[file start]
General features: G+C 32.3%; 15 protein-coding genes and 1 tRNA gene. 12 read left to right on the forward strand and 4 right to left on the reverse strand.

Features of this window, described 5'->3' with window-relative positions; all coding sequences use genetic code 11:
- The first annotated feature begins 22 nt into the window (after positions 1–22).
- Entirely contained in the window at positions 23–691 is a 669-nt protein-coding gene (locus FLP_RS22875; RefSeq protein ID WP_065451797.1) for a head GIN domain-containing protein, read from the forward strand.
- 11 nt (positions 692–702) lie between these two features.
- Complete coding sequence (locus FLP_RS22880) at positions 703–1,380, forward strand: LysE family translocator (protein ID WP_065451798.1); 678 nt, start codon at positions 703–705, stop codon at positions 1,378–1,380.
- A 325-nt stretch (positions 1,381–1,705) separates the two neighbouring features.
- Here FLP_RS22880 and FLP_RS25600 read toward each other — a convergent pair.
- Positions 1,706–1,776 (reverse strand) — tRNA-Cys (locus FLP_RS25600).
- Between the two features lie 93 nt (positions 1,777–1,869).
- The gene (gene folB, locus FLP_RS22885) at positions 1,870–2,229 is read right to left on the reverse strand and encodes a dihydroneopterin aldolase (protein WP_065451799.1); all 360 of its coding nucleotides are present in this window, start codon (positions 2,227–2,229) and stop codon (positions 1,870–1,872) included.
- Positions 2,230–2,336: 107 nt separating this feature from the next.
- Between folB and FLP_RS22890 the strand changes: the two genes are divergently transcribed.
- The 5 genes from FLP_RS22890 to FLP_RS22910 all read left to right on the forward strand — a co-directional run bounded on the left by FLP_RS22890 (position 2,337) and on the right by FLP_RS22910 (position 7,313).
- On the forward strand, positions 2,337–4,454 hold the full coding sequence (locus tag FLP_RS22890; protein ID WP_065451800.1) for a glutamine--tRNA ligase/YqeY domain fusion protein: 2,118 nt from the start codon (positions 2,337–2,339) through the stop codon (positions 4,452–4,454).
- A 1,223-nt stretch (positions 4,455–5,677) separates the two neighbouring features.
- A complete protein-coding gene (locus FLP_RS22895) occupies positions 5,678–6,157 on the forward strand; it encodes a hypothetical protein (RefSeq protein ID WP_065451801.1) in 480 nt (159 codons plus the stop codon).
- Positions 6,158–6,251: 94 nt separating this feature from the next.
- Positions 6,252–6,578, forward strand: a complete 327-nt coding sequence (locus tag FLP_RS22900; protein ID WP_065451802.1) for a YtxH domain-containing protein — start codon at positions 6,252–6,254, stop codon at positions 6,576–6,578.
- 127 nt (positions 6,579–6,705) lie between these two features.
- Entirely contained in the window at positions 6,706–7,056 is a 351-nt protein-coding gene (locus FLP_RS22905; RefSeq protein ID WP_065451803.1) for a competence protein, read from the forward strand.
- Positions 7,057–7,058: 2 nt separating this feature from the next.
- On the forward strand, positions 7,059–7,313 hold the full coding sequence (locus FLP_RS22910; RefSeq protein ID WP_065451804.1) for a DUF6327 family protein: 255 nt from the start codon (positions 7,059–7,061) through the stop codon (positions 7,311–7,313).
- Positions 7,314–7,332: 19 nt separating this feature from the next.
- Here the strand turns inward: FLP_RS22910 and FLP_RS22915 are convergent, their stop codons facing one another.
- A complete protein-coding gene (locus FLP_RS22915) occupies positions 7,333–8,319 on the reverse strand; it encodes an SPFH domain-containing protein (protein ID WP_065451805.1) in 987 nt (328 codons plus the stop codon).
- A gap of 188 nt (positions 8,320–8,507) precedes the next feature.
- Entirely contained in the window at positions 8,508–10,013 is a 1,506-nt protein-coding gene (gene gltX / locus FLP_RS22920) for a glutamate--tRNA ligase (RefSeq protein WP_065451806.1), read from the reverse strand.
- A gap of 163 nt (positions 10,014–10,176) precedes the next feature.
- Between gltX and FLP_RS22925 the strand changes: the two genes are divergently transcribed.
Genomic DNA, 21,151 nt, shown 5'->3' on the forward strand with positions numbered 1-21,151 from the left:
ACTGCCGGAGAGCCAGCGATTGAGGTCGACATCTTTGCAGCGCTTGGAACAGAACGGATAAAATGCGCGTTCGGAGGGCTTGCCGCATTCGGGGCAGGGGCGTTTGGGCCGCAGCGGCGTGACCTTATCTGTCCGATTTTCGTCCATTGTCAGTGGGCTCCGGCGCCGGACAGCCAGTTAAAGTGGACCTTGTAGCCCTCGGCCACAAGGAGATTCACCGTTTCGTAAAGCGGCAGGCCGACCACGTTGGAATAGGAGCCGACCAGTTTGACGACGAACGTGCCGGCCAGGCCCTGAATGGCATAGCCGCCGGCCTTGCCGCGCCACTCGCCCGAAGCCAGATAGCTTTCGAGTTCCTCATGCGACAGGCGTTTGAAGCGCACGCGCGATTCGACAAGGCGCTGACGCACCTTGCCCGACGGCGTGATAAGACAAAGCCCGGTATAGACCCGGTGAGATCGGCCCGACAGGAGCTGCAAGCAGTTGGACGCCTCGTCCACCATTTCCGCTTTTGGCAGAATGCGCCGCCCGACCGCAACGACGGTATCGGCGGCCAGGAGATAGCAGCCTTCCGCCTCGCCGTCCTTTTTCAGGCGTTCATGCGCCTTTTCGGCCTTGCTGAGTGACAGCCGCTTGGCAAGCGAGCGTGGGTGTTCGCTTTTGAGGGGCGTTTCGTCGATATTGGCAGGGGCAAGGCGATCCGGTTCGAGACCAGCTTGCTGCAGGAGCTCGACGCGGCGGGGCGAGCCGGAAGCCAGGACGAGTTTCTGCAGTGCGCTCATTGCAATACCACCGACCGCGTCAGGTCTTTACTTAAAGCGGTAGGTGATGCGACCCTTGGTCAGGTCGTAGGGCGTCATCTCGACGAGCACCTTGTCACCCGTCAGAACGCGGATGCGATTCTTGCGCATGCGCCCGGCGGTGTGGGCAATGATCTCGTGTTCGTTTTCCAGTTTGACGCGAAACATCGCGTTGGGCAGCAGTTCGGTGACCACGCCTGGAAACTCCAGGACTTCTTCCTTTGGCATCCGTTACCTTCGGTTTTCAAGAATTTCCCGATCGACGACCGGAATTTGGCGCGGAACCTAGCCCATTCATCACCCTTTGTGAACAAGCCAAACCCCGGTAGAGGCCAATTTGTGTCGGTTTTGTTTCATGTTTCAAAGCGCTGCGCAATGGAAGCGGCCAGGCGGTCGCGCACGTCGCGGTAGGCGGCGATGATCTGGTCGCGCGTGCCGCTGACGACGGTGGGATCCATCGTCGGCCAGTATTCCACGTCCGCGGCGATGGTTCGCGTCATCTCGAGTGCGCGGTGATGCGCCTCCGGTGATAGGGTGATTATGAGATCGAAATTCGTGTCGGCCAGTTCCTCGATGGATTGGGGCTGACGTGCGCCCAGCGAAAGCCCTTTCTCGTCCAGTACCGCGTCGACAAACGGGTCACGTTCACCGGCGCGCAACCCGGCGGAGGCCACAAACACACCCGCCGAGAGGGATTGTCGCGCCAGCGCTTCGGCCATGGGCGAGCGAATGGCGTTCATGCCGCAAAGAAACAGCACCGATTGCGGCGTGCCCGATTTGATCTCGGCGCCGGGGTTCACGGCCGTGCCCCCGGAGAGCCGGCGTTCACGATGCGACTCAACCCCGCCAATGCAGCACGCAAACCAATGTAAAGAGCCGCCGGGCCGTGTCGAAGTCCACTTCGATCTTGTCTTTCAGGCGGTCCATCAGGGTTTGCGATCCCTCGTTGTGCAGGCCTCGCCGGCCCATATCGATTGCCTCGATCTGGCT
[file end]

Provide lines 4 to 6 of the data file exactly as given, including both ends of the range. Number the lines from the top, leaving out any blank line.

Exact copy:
- Entirely contained in the window at positions 23–691 is a 669-nt protein-coding gene (locus FLP_RS22875; RefSeq protein ID WP_065451797.1) for a head GIN domain-containing protein, read from the forward strand.
- 11 nt (positions 692–702) lie between these two features.
- Complete coding sequence (locus FLP_RS22880) at positions 703–1,380, forward strand: LysE family translocator (protein ID WP_065451798.1); 678 nt, start codon at positions 703–705, stop codon at positions 1,378–1,380.